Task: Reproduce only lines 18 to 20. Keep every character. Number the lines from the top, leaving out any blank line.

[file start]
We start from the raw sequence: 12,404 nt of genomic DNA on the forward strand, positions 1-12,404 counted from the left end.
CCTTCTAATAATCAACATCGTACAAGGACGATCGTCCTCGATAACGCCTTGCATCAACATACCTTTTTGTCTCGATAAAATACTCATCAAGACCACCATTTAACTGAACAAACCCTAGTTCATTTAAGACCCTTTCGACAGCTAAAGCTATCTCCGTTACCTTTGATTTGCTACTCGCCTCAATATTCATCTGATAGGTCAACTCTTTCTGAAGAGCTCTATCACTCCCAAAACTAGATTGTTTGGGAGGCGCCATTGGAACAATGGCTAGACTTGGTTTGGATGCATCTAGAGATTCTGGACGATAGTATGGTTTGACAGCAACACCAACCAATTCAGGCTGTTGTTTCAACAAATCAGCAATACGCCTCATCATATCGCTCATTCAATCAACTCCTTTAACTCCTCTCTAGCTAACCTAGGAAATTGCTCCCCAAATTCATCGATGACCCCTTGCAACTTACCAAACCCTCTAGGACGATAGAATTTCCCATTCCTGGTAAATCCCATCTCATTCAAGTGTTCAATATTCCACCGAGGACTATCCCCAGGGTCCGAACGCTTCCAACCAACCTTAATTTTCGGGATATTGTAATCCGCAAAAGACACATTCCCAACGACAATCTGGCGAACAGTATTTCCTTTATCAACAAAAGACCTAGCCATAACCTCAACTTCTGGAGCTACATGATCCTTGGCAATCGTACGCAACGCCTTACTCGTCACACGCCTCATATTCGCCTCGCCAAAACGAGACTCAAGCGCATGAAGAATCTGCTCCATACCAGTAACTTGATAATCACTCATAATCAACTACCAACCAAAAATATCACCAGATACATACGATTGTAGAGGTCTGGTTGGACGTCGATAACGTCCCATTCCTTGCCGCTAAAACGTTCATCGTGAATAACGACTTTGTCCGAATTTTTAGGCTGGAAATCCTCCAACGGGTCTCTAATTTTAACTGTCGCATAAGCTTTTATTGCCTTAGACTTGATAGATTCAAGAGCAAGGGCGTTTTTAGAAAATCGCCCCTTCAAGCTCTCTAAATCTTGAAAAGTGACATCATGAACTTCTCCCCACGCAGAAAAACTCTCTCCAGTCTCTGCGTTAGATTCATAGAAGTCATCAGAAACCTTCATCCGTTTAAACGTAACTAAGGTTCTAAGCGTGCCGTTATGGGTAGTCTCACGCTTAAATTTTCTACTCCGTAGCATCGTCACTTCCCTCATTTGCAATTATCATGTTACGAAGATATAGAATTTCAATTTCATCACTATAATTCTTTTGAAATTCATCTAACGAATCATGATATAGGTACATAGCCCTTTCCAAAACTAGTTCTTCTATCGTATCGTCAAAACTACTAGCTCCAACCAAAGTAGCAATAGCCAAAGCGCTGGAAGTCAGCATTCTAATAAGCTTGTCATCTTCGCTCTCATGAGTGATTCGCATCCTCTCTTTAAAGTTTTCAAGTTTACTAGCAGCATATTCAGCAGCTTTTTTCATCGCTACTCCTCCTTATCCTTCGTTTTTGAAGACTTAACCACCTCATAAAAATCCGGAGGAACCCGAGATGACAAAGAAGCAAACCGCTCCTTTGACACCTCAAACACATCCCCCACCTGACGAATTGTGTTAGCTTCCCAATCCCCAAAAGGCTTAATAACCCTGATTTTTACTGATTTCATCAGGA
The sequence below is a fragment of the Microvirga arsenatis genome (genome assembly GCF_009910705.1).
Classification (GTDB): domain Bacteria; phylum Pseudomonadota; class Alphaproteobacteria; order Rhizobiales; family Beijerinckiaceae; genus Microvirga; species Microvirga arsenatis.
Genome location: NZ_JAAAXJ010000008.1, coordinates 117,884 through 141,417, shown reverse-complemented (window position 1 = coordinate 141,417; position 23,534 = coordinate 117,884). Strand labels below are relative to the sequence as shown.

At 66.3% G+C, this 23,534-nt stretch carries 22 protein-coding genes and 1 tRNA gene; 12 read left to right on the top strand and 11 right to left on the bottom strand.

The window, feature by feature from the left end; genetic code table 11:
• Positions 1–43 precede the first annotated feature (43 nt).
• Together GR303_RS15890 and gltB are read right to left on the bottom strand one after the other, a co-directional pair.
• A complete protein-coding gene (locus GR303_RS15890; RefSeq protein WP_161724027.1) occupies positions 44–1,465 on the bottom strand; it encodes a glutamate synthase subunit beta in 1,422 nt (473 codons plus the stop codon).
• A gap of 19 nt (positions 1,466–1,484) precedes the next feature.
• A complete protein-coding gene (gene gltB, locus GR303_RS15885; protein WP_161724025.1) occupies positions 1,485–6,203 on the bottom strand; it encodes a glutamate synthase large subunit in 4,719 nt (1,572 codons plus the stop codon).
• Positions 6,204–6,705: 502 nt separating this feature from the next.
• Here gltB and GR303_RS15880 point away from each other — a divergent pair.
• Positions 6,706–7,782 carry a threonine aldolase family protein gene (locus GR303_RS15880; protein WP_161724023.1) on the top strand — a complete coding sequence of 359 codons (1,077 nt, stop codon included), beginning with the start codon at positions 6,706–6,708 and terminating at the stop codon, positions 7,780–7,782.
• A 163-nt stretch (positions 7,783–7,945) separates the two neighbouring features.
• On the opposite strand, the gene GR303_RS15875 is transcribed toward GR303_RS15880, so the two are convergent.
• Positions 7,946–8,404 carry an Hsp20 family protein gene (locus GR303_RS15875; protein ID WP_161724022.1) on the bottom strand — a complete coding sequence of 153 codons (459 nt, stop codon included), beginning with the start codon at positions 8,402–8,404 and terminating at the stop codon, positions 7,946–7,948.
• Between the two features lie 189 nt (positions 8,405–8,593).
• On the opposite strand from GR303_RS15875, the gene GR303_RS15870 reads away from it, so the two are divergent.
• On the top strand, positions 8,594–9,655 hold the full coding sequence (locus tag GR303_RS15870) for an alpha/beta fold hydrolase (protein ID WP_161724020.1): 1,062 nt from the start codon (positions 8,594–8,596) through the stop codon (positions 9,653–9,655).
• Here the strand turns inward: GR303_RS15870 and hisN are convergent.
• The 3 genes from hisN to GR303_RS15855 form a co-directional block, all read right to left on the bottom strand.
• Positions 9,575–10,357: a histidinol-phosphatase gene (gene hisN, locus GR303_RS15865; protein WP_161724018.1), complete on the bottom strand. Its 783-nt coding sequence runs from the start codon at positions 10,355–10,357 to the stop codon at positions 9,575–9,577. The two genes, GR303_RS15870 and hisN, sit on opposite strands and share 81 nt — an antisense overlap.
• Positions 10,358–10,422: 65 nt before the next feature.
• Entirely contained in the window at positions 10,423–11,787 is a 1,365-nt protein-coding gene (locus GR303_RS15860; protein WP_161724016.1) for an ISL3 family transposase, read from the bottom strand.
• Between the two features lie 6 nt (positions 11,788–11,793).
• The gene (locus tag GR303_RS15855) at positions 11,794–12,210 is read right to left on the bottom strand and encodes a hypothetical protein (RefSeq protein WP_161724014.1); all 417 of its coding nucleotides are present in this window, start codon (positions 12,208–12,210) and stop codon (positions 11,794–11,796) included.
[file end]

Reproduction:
• Positions 7,946–8,404 carry an Hsp20 family protein gene (locus GR303_RS15875; protein ID WP_161724022.1) on the bottom strand — a complete coding sequence of 153 codons (459 nt, stop codon included), beginning with the start codon at positions 8,402–8,404 and terminating at the stop codon, positions 7,946–7,948.
• Between the two features lie 189 nt (positions 8,405–8,593).
• On the opposite strand from GR303_RS15875, the gene GR303_RS15870 reads away from it, so the two are divergent.